Agriculture Is The Heartbeat Of NI's Rural Community - Poots

Agriculture is the heartbeat of Northern Ireland's rural community and action is needed to ensure it continues to develop and maintain a viable profitable and environmentally sustainable agri-food industry.

This was the message of Agriculture Minister Edwin Poots, in his address to the 2022 Oxford Farming Conference, where he participated in a panel discussion on the future of agriculture, environment and rural policy across the four regions of the United Kingdom.

Minister Poots was joined on the panel by George Eustice, Secretary of State for Environment, Food and Rural Affairs, England and Lesley Griffiths, Minister for Environment, Energy and Rural Affairs, Wales.

Minister Poots said: "Green Growth means using the move from a high to a low greenhouse gas emissions society to improve people's quality of life through green jobs and a clean, resilient environment. A consultation on the Executive's multi-decade draft Green Growth Strategy for Northern Ireland has recently closed and that strategy seeks to adopt a holistic approach to tackling the climate crisis in the right way by balancing climate action with the environment and the economy in a way that benefits everyone."

The 76th Oxford Farming Conference, held virtually this year, is the leading international conference held in the UK for farming and agribusiness. Its aim is to explore the different approaches being taken across the UK; the emphasis on promoting public goods as opposed to production, the need to address the biodiversity and climate challenges and the importance of supporting rural communities. The theme of this years' conference is 'Routes to Resilience'.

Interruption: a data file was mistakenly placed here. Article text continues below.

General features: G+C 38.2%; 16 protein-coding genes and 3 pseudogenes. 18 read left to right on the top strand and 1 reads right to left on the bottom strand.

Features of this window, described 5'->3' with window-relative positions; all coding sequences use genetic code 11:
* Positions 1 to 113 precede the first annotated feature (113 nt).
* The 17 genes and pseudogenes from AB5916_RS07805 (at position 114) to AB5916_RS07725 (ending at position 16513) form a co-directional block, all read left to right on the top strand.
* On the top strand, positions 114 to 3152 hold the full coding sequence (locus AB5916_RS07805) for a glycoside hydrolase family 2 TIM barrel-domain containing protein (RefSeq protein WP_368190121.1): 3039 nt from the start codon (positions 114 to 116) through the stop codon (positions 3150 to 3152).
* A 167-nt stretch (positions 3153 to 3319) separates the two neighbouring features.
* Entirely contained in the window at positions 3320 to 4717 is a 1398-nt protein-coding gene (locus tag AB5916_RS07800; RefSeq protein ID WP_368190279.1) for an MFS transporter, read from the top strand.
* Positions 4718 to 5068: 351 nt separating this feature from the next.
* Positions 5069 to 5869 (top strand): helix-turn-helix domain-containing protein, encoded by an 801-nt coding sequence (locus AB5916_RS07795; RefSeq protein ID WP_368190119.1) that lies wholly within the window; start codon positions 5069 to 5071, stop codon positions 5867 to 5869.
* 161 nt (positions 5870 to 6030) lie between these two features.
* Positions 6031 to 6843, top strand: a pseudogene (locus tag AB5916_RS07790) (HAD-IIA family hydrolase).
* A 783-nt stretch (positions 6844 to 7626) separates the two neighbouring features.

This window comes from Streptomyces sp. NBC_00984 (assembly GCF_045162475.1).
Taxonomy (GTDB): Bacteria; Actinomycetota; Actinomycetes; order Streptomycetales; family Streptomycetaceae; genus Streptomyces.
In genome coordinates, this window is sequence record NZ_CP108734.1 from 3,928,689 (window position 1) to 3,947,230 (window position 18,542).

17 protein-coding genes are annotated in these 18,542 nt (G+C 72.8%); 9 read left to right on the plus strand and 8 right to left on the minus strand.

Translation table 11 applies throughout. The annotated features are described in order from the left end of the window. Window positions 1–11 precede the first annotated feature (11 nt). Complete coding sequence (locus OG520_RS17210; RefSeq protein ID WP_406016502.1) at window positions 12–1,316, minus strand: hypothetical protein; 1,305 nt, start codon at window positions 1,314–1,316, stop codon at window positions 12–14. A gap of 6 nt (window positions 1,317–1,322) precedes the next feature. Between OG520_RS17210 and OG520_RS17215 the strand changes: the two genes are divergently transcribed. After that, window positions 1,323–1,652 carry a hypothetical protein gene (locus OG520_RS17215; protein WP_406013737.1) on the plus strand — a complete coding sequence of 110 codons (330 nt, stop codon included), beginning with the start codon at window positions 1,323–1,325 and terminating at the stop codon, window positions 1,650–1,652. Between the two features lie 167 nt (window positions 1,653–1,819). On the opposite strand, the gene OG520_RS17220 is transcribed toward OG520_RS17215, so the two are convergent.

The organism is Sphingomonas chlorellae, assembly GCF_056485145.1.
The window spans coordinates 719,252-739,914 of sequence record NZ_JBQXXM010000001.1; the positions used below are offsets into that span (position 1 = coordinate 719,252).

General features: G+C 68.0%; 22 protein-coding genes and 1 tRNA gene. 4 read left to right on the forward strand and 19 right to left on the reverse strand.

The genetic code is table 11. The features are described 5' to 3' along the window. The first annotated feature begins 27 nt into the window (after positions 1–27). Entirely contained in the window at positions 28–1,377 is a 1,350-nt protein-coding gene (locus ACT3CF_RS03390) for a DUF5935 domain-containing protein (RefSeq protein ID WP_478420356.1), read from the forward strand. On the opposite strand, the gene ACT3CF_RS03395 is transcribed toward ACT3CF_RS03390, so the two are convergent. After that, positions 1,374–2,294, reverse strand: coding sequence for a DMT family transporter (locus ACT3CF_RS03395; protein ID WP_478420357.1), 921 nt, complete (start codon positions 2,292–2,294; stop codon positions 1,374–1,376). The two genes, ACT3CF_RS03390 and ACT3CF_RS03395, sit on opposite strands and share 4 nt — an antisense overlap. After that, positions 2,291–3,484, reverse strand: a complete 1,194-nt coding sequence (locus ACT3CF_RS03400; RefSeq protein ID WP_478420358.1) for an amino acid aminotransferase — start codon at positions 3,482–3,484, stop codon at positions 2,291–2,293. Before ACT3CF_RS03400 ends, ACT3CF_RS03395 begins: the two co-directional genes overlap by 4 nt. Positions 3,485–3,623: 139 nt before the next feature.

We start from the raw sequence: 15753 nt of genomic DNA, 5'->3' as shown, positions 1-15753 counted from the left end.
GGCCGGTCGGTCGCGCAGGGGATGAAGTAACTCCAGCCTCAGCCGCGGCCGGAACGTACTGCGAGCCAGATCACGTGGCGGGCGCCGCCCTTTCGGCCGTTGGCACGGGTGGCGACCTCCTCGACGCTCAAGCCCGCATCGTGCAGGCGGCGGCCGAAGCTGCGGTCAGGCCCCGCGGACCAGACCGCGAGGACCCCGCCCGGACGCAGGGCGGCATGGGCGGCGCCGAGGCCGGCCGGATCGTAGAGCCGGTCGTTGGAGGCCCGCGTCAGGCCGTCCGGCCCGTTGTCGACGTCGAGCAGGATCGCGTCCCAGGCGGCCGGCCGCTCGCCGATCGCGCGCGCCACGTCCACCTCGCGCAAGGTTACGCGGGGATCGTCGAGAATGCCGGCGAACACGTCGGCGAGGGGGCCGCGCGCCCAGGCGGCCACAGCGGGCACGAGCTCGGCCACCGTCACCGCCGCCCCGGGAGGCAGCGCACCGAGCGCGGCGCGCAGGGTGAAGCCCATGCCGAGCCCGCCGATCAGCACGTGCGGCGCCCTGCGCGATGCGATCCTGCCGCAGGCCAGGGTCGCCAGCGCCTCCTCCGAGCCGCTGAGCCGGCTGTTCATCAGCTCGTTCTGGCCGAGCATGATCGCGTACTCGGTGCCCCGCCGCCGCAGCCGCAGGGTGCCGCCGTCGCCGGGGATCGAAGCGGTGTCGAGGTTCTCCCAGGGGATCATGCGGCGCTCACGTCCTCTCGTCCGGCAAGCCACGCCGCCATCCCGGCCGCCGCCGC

Continuing the Minister said: "Having left the EU, I now have a unique opportunity to redefine agricultural policy in Northern Ireland for the first time in almost 50 years and my aim is to embed a policy that is better suited to local needs and one that will provide for, and secure, long term sustainability within the whole industry. In August, I published the Future Agricultural Policy Framework Portfolio for Northern Ireland, setting out my vision for the future direction of farming support. In that, I stated that 'business as usual for many farms will not be an option' - higher productivity growth in our agri-industry, through science, innovation and knowledge transfer must be achieved in a way that is compatible with improving environmental sustainability.
News Image
"Many farmers are already investing in green technology and embracing environmentally-friending farming practices, but more needs to be done. We need to ensure that excess nutrients do not seep into our waterways, that ammonia emissions are reduced to restore the health of vulnerable habitats, we must end our reliance on fossil fuels and find less harmful ways of heating our homes and businesses and fuelling our vehicles, ensure that agriculture plays its fair share in our journey to net zero carbon and that biodiversity loss is halted and reversed."

Other subjects discussed during the debate included the development of new technologies such as gene editing, as well as issues surrounding the the supply chain and the future for the UK single market.